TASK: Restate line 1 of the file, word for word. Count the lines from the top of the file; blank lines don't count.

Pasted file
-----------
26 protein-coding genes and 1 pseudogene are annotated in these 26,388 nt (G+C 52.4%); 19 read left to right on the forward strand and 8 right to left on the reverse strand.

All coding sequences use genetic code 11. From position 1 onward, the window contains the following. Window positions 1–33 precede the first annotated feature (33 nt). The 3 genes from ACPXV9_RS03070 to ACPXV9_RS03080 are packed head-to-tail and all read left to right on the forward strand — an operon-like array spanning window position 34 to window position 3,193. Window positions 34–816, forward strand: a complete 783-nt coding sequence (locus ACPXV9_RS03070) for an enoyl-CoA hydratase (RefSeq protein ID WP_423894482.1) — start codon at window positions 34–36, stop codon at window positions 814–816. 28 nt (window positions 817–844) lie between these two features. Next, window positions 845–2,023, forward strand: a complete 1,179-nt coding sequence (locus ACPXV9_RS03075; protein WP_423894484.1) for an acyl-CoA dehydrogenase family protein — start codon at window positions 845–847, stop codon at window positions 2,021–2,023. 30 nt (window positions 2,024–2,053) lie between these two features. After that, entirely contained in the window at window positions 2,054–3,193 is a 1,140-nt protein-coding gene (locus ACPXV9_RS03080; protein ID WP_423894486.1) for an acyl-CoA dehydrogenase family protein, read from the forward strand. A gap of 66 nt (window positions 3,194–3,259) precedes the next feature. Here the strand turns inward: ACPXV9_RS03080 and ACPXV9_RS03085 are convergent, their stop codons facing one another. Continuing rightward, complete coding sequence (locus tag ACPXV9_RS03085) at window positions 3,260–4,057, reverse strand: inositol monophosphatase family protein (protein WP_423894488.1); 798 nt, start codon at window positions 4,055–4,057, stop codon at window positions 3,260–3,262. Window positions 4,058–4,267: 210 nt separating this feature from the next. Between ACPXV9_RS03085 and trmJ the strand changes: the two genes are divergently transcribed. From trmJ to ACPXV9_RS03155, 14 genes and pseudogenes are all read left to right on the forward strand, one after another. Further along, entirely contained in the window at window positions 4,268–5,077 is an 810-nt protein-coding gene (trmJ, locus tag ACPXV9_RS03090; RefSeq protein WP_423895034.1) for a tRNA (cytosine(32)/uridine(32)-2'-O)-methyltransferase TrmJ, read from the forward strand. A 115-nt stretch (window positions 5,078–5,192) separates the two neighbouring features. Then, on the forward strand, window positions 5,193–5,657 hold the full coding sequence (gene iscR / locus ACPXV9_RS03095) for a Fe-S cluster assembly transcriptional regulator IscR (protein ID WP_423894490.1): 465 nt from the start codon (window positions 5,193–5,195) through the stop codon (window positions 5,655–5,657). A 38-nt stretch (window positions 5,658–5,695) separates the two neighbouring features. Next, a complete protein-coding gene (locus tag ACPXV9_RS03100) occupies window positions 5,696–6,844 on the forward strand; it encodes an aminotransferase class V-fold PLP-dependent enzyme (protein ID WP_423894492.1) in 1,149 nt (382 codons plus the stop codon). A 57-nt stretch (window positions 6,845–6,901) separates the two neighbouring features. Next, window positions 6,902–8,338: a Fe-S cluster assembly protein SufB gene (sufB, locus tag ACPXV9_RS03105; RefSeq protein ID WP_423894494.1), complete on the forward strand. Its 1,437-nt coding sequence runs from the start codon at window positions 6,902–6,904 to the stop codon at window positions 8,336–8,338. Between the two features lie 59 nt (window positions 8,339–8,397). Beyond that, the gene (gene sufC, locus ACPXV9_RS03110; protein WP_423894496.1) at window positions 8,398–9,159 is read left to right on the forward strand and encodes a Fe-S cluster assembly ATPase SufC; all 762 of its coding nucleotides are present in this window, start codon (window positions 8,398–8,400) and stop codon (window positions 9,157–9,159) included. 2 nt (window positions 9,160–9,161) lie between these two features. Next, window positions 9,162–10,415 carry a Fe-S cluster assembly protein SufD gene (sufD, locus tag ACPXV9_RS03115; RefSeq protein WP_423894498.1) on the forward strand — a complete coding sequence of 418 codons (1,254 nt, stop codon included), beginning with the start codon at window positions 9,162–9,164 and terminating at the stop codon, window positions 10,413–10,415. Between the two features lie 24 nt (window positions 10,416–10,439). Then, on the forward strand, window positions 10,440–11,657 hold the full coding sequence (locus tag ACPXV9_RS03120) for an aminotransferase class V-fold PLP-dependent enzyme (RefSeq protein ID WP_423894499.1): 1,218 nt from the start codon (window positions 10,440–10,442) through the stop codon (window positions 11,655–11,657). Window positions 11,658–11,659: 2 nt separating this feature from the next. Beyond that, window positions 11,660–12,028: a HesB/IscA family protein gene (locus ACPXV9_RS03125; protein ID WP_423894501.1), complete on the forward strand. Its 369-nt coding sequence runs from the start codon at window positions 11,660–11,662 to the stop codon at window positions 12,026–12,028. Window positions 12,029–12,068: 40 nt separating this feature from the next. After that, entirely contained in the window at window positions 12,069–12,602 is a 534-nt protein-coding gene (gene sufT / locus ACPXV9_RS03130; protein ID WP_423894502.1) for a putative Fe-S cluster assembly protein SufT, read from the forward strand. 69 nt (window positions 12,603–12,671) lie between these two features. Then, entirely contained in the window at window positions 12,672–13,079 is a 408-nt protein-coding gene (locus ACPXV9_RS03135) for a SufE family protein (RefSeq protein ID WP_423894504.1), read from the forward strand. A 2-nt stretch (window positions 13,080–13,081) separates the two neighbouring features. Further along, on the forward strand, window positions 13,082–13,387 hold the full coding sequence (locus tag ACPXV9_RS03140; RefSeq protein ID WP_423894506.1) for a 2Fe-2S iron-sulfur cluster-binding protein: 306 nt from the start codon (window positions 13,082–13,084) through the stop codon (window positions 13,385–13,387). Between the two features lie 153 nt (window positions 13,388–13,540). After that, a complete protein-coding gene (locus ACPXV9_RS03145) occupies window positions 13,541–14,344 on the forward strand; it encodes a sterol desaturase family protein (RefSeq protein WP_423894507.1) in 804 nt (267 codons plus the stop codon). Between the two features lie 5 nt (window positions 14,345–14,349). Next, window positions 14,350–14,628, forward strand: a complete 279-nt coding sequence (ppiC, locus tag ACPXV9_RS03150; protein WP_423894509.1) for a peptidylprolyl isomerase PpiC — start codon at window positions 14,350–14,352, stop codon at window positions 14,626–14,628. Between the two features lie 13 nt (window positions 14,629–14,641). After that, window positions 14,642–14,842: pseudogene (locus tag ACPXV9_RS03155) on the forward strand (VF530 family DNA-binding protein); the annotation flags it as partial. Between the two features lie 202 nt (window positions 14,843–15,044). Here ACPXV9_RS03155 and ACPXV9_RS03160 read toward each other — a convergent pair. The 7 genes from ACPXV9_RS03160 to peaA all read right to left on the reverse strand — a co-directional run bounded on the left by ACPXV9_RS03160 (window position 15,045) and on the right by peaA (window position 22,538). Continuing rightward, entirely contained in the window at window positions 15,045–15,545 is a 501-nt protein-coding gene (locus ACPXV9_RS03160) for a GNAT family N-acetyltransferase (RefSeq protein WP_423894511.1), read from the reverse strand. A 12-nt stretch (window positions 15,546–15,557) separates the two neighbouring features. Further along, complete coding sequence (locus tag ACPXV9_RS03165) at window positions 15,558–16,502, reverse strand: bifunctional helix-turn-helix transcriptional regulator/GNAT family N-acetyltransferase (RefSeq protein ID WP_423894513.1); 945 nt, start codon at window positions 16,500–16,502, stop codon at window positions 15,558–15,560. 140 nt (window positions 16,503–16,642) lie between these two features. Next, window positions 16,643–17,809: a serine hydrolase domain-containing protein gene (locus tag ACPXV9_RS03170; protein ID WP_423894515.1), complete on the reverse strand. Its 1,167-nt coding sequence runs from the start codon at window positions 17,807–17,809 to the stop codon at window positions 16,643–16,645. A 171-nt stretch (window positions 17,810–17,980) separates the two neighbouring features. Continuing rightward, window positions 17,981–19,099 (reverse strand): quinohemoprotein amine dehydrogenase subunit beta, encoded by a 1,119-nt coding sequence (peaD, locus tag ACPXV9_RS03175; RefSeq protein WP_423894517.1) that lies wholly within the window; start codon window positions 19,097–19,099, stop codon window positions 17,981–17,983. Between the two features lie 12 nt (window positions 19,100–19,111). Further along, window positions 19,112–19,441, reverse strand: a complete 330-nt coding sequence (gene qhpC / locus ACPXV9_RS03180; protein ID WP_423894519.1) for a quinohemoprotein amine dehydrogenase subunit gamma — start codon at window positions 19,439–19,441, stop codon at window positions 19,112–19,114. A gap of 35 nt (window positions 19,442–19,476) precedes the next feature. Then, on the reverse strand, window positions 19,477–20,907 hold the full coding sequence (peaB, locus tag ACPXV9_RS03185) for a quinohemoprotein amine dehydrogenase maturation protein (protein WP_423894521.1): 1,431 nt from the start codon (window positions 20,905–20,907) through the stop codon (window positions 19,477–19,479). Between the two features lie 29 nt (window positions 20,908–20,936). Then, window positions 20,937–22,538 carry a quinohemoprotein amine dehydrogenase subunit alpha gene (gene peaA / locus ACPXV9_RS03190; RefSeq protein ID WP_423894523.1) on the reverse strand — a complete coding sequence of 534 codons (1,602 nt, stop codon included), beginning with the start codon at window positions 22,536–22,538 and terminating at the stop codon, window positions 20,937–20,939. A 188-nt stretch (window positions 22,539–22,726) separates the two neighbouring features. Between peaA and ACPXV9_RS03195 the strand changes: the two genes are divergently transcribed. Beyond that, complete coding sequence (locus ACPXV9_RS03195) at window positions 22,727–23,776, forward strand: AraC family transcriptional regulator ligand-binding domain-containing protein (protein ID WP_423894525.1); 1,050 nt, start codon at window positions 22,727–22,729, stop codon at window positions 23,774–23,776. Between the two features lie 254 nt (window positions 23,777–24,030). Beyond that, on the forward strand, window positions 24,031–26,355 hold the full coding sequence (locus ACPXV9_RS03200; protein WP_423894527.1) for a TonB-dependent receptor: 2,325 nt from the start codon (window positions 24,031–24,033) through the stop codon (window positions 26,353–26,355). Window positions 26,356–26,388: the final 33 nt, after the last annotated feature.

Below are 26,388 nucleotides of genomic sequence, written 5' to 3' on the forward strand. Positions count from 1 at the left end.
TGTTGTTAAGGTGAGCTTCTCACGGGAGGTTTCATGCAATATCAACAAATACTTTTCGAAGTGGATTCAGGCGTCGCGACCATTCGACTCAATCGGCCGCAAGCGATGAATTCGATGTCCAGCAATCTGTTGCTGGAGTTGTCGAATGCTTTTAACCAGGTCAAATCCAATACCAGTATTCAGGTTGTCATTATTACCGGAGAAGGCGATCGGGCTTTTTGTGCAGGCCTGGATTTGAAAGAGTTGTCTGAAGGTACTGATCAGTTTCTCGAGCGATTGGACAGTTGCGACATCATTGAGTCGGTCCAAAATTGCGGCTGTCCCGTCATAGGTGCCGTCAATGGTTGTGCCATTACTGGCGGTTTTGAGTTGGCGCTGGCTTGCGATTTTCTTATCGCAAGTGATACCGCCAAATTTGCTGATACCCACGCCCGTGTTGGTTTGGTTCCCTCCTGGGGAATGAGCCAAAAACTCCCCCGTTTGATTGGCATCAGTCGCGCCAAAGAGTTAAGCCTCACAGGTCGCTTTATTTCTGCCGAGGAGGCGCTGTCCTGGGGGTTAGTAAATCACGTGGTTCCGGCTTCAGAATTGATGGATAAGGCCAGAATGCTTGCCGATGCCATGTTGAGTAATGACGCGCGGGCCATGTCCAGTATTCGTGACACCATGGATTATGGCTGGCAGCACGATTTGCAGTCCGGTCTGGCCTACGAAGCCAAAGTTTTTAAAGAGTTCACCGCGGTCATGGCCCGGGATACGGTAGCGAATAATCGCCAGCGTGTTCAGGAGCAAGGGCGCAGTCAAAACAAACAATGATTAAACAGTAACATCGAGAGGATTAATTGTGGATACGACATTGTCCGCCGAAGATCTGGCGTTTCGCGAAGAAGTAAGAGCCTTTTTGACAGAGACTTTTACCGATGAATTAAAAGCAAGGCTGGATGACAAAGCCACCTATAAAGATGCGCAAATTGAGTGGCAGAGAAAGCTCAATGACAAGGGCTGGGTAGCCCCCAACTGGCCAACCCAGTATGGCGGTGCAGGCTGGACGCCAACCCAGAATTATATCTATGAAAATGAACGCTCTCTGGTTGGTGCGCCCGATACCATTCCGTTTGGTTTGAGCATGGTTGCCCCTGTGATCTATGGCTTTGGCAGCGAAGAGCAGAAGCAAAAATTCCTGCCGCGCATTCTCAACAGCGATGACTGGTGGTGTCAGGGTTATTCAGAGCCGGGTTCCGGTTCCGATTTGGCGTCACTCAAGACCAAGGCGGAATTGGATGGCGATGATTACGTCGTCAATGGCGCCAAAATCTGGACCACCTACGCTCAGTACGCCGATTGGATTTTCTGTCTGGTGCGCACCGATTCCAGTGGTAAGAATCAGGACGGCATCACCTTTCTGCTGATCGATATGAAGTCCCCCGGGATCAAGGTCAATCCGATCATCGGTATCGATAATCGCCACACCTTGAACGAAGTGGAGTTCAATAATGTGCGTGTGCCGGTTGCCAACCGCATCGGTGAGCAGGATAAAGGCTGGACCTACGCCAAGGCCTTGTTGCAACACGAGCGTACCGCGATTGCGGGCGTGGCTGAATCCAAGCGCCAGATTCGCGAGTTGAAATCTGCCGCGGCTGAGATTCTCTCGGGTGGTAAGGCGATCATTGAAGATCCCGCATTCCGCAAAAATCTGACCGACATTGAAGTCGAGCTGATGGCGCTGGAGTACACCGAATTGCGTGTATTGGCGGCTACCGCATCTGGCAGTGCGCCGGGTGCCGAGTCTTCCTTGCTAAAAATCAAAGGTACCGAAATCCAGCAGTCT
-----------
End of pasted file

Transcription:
26 protein-coding genes and 1 pseudogene are annotated in these 26,388 nt (G+C 52.4%); 19 read left to right on the forward strand and 8 right to left on the reverse strand.